Album Review: Faith No More – Sol Invictus

Faith No More Sol Invictus vinyl album cover


Faith No More are an anomaly.

Sure, they’re a rock band. But they’re also more then that.

They can funk it up like the Chili Peppers, or skank it up like the Wailers. They’re so odd and avant-garde that one never quite knows what to expect. Little wonder, then, that they inspired a wave of bands that collectively spawned the nu-metal genre.

You are as likely to hear them covering Lionel Richie on an easy listening radio station, as covering Black Sabbath on a hard rock station. And when I saw them play at Westfest back in March they closed their set with a Bee Gees cover.

That set was great. The band exhibited their bizarre humour by wearing a uniform of white linen, with a white backdrop behind them and hundreds of bouquets of flowers carefully arranged onstage. And as great as it was to hear all the old classics, the songs from the then-unreleased Sol Invictus still stood out as strong enough to slot in among the other songs.

Faith No More playing at Westfest in Auckland. Photo taken from Faith No More's Facebook page

Faith No More playing at Westfest in Auckland.
Photo taken from Faith No More’s Facebook page

It can be scary for fans when bands reform. Will they live up to the standard of their glory days? or are they has-beens who have decided to give it another go for the money? After seeing them play earlier this year, I could tell that Faith No More thankfully still have the goods.

They’re hardly covering new territory with Sol Invictus. It’s merely a continuation of Album Of The Year. This is surprising in some ways, considering that almost 17 years have passed since AOTY, so you could be forgiven for assuming that their sound would change over such a long period. Take Blink 182, for the sake of comparison. Their Neighborhoods  album that the released shortly after they reunited didn’t sound like old Blink 182, it sounded like Angels and Airwaves and +44, projects that the respective members had worked on during their split. The band members hadn’t stayed stagnant, so their musical styles had developed over time. Likewise, the FNM members have kept busy during their time apart – working on side projects, touring with other bands, scoring movies and starting record labels – but this doesn’t seem to have affected their sound and style.

‘Motherfucker’ was a bold choice for the first single – unlikely to garner much radio play because of the swearing, but provocative enough to cause publicity buzz elsewhere. However, second single, ‘Superhero’, wasn’t anti-commercial like the first, with the first preview initially being hosted on the Marvel website. Obviously Marvel are synonymous with superheroes (after which the song is named), but they are also the ruling kings of Hollywood, (along with Disney).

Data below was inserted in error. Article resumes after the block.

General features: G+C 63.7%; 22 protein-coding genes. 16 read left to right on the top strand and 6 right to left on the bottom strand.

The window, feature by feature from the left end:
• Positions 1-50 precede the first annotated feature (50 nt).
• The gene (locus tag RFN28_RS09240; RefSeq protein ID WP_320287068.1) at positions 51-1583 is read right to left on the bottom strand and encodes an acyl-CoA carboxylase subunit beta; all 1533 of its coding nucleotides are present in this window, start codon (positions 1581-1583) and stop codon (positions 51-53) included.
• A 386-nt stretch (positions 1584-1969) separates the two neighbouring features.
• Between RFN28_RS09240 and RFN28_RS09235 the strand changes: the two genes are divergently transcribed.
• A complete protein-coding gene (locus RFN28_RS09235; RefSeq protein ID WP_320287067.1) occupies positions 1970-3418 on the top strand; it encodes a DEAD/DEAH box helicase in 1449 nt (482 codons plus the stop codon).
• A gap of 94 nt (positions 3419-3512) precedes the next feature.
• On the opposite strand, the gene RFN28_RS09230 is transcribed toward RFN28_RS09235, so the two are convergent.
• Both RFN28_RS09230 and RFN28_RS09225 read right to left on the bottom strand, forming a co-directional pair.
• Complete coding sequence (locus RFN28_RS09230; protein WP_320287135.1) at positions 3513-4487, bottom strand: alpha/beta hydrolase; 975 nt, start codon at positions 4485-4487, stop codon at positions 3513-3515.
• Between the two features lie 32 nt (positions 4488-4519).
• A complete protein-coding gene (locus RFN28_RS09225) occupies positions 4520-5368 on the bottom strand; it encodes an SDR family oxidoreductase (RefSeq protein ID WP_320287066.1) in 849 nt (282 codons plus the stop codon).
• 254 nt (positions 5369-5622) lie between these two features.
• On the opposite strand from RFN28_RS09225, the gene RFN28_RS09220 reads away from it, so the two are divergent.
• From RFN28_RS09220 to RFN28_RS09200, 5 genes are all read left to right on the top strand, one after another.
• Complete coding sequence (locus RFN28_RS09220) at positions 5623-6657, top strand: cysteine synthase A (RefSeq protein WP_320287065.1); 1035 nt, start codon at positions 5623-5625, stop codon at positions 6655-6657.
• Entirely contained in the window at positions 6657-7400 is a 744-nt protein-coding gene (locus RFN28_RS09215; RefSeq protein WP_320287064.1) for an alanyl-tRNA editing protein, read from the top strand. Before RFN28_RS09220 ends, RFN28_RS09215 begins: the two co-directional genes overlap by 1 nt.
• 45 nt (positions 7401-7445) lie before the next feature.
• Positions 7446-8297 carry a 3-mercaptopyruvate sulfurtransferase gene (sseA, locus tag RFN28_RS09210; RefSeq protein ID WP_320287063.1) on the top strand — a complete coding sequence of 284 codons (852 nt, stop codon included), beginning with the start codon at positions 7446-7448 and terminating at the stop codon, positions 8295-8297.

These two tracks were good choices as singles though. They, along with ‘Matador’, are the standout songs on the album.

‘Motherfucker’ is built upon a repeated drumbeat and chanting. Mike Patton’s soaring vocals cuts over the mantra. It’s so silly, but contagious. Its sinister, but ridiculous enough that it can’t be taken too seriously.

Likewise ‘Superhero’ seems cartoonish with its “HEY, hey, HEY, hey” like the “Gabba gabba hey” part from the Ramones ‘Pinhead’, but then ominous enough to stay grounded.

Patton sings, screams, shouts, growls, whispers and croons. His voice really is an instrument, with a reported six octave range. He uses different types of microphones and effects just as a guitarist uses pedals to change-up the sound.

Refusing to be pigeonholed, Sol Invictus sounds diverse yet familiar. It’s uncommon enough to have rock music led by piano and not guitar, but FNM have deliberately cultivated their own recognisable sound. Part operatic, part spaghetti western, with plenty of avant-garde and slick, dark rock to boot. There are definite nods to earlier albums, almost to the point that the album seems too same-y, but at 40 minutes long, the album is too short for repetitions to bore.

Trying to analyse it too hard is futile to attempt. I’m sure that there is some social commentary going on somewhere, but I couldn’t specify what exactly. The whole thing feels like a big in-joke from the band. Is this a magnum opus that they are proud of, or a social experiment to see what they can pass off as art to sell to the mindless masses?

Sol Invictus has grown on me with each listen. It’s weird, slightly unhinged rock music played by talented musicians. It’s the same Faith No More, just as they left off. If you’re a fan, then you’ll know what to expect, and you’ll probably like listening to more of the same. I wouldn’t call Sol Invictus vital, but it’s certainly not a disappointment.

Joseph James